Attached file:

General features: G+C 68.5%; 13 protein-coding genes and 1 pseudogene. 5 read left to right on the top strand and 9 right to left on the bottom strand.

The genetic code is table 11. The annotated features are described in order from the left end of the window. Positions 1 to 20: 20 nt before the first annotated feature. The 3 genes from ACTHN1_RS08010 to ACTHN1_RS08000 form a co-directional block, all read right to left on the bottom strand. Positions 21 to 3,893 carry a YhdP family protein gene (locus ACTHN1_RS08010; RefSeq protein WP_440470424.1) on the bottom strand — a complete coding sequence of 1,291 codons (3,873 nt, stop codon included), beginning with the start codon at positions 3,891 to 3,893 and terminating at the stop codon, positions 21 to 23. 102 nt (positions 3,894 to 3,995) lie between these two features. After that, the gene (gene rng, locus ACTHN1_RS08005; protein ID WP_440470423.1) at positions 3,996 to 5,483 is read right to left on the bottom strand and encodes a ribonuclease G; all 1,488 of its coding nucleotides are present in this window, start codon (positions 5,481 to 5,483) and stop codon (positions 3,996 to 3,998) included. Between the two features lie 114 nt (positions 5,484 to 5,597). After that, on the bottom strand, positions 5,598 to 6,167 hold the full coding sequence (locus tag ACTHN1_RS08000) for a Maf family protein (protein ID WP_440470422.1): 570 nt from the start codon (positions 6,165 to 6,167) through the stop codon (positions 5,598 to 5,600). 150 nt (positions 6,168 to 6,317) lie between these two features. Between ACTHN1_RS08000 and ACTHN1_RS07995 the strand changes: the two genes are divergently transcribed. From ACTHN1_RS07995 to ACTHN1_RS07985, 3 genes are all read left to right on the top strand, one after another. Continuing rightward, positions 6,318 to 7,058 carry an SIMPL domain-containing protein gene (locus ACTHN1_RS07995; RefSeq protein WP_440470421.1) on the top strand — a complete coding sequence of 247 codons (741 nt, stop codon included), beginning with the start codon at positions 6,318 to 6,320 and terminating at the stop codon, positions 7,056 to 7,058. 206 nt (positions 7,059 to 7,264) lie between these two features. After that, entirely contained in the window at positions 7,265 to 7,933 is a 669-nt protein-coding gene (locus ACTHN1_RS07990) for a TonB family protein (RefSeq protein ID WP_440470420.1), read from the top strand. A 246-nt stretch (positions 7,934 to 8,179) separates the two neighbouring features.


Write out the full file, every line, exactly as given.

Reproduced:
General features: G+C 68.5%; 13 protein-coding genes and 1 pseudogene. 5 read left to right on the top strand and 9 right to left on the bottom strand.

The genetic code is table 11. The annotated features are described in order from the left end of the window. Positions 1 to 20: 20 nt before the first annotated feature. The 3 genes from ACTHN1_RS08010 to ACTHN1_RS08000 form a co-directional block, all read right to left on the bottom strand. Positions 21 to 3,893 carry a YhdP family protein gene (locus ACTHN1_RS08010; RefSeq protein WP_440470424.1) on the bottom strand — a complete coding sequence of 1,291 codons (3,873 nt, stop codon included), beginning with the start codon at positions 3,891 to 3,893 and terminating at the stop codon, positions 21 to 23. 102 nt (positions 3,894 to 3,995) lie between these two features. After that, the gene (gene rng, locus ACTHN1_RS08005; protein ID WP_440470423.1) at positions 3,996 to 5,483 is read right to left on the bottom strand and encodes a ribonuclease G; all 1,488 of its coding nucleotides are present in this window, start codon (positions 5,481 to 5,483) and stop codon (positions 3,996 to 3,998) included. Between the two features lie 114 nt (positions 5,484 to 5,597). After that, on the bottom strand, positions 5,598 to 6,167 hold the full coding sequence (locus tag ACTHN1_RS08000) for a Maf family protein (protein ID WP_440470422.1): 570 nt from the start codon (positions 6,165 to 6,167) through the stop codon (positions 5,598 to 5,600). 150 nt (positions 6,168 to 6,317) lie between these two features. Between ACTHN1_RS08000 and ACTHN1_RS07995 the strand changes: the two genes are divergently transcribed. From ACTHN1_RS07995 to ACTHN1_RS07985, 3 genes are all read left to right on the top strand, one after another. Continuing rightward, positions 6,318 to 7,058 carry an SIMPL domain-containing protein gene (locus ACTHN1_RS07995; RefSeq protein WP_440470421.1) on the top strand — a complete coding sequence of 247 codons (741 nt, stop codon included), beginning with the start codon at positions 6,318 to 6,320 and terminating at the stop codon, positions 7,056 to 7,058. 206 nt (positions 7,059 to 7,264) lie between these two features. After that, entirely contained in the window at positions 7,265 to 7,933 is a 669-nt protein-coding gene (locus ACTHN1_RS07990) for a TonB family protein (RefSeq protein ID WP_440470420.1), read from the top strand. A 246-nt stretch (positions 7,934 to 8,179) separates the two neighbouring features.